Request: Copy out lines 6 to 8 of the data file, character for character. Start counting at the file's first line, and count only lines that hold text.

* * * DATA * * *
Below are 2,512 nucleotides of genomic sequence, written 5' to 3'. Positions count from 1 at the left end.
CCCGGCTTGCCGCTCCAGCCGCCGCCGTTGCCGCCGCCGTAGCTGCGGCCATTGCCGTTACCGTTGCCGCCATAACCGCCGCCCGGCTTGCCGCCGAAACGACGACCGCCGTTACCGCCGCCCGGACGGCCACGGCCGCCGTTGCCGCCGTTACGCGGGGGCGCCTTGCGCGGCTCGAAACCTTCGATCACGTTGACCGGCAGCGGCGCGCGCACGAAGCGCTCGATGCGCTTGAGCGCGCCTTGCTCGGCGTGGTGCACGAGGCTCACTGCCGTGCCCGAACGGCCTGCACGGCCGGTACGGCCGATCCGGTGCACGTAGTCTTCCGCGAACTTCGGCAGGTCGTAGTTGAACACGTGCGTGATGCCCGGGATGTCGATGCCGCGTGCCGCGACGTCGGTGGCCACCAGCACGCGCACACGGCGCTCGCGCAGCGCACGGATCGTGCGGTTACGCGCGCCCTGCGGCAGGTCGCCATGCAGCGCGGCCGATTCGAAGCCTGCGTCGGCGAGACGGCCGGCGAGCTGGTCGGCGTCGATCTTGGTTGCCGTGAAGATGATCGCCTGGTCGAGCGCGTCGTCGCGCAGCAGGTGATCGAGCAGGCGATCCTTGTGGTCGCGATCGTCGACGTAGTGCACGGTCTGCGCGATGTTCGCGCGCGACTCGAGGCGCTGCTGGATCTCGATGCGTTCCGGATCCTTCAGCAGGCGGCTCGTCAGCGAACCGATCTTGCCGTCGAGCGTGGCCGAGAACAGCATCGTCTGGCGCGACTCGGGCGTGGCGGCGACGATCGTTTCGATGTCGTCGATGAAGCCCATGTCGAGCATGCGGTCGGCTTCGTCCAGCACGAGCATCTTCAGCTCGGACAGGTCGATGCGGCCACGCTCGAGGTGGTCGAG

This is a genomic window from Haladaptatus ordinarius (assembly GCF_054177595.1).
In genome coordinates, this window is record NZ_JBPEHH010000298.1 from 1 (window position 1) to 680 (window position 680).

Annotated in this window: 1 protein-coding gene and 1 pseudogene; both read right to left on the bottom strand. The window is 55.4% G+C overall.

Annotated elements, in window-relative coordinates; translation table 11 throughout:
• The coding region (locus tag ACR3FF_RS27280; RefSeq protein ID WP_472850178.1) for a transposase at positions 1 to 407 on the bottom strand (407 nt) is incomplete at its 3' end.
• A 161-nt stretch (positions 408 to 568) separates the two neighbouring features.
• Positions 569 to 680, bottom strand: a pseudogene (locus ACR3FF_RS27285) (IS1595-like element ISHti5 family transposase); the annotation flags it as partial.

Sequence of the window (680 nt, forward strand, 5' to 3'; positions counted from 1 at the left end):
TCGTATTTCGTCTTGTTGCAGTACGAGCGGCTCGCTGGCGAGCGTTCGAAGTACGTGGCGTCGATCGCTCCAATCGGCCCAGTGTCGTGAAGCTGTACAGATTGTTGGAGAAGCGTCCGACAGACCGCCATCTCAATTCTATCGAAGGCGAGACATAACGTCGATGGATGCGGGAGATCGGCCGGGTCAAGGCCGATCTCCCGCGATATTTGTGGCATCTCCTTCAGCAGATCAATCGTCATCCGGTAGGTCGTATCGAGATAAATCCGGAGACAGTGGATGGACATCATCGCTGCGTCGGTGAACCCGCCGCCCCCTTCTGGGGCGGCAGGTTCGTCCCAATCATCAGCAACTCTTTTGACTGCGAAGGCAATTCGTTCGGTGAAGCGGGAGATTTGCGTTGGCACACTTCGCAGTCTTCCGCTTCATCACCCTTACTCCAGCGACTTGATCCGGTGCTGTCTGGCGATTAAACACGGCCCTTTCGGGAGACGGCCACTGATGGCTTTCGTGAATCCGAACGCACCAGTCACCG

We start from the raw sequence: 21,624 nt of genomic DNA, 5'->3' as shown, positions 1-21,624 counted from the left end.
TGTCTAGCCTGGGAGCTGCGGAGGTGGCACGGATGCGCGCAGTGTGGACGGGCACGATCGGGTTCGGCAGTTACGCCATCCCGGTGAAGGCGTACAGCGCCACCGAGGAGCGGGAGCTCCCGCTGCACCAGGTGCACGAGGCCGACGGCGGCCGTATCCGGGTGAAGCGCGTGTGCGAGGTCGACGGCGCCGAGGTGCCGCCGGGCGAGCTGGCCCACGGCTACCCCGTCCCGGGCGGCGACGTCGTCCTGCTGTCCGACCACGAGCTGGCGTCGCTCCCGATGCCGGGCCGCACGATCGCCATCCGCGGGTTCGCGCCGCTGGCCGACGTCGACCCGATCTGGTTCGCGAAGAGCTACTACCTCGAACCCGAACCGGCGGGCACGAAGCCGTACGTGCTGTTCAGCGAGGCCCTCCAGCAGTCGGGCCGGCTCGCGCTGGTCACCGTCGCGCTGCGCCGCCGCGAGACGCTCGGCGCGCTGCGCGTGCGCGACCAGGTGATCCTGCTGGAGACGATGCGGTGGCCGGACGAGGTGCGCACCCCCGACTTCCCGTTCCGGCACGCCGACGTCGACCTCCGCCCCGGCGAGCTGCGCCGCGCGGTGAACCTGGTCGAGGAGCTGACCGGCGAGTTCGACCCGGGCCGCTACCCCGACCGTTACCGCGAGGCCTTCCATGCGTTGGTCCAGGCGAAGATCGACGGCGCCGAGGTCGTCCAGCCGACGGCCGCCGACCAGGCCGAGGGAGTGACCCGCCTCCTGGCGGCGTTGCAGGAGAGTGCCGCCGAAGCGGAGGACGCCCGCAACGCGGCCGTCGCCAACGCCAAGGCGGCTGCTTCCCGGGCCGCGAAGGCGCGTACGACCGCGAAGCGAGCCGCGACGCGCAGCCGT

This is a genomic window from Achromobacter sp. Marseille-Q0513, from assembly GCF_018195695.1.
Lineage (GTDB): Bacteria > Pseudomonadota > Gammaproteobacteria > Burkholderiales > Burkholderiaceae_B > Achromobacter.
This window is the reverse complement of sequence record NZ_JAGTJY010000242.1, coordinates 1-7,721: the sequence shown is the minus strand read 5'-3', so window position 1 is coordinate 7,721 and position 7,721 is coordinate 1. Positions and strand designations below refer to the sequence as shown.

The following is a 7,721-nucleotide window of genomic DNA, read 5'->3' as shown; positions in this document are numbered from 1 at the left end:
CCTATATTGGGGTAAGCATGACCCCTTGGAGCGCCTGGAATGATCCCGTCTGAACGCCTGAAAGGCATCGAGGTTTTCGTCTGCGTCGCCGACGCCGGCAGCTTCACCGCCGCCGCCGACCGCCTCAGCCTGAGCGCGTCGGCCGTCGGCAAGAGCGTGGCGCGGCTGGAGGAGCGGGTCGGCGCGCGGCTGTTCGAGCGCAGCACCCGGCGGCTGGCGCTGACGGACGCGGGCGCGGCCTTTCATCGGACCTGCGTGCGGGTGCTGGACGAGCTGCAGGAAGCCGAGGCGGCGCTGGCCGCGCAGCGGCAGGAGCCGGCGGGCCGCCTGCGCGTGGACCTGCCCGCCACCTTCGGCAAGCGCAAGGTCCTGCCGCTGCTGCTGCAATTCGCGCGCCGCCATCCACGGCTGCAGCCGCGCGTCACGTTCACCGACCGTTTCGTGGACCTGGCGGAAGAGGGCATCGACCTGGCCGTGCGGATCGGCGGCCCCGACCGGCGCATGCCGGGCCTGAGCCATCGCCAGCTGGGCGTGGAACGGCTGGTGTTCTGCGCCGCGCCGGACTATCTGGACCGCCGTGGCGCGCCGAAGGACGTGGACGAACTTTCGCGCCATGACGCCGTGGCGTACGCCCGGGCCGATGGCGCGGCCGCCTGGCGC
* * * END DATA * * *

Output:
Annotated elements, in window-relative coordinates; translation table 11 throughout:
• The coding region (locus tag ACR3FF_RS27280; RefSeq protein ID WP_472850178.1) for a transposase at positions 1 to 407 on the bottom strand (407 nt) is incomplete at its 3' end.
• A 161-nt stretch (positions 408 to 568) separates the two neighbouring features.